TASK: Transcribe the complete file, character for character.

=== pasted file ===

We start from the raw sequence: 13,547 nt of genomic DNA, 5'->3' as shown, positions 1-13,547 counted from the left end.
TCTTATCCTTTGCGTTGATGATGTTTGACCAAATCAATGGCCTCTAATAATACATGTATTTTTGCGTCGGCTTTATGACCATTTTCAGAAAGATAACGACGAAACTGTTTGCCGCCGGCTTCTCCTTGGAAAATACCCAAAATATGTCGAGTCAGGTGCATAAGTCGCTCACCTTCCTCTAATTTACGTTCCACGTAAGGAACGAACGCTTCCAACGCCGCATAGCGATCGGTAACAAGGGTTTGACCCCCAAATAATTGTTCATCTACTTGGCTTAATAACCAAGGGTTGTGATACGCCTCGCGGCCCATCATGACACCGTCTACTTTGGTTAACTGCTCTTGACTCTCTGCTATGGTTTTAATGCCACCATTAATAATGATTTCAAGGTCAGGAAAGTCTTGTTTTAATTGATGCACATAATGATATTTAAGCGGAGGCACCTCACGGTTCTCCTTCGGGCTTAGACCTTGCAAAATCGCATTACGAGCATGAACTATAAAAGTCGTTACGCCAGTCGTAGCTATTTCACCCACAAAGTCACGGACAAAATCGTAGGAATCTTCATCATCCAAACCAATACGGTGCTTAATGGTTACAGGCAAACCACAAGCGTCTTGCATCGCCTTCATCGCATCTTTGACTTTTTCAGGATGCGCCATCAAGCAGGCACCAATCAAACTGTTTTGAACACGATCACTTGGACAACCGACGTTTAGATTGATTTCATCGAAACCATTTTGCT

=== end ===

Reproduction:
We start from the raw sequence: 13,547 nt of genomic DNA, 5'->3' as shown, positions 1-13,547 counted from the left end.
TCTTATCCTTTGCGTTGATGATGTTTGACCAAATCAATGGCCTCTAATAATACATGTATTTTTGCGTCGGCTTTATGACCATTTTCAGAAAGATAACGACGAAACTGTTTGCCGCCGGCTTCTCCTTGGAAAATACCCAAAATATGTCGAGTCAGGTGCATAAGTCGCTCACCTTCCTCTAATTTACGTTCCACGTAAGGAACGAACGCTTCCAACGCCGCATAGCGATCGGTAACAAGGGTTTGACCCCCAAATAATTGTTCATCTACTTGGCTTAATAACCAAGGGTTGTGATACGCCTCGCGGCCCATCATGACACCGTCTACTTTGGTTAACTGCTCTTGACTCTCTGCTATGGTTTTAATGCCACCATTAATAATGATTTCAAGGTCAGGAAAGTCTTGTTTTAATTGATGCACATAATGATATTTAAGCGGAGGCACCTCACGGTTCTCCTTCGGGCTTAGACCTTGCAAAATCGCATTACGAGCATGAACTATAAAAGTCGTTACGCCAGTCGTAGCTATTTCACCCACAAAGTCACGGACAAAATCGTAGGAATCTTCATCATCCAAACCAATACGGTGCTTAATGGTTACAGGCAAACCACAAGCGTCTTGCATCGCCTTCATCGCATCTTTGACTTTTTCAGGATGCGCCATCAAGCAGGCACCAATCAAACTGTTTTGAACACGATCACTTGGACAACCGACGTTTAGATTGATTTCATCGAAACCATTTTGCT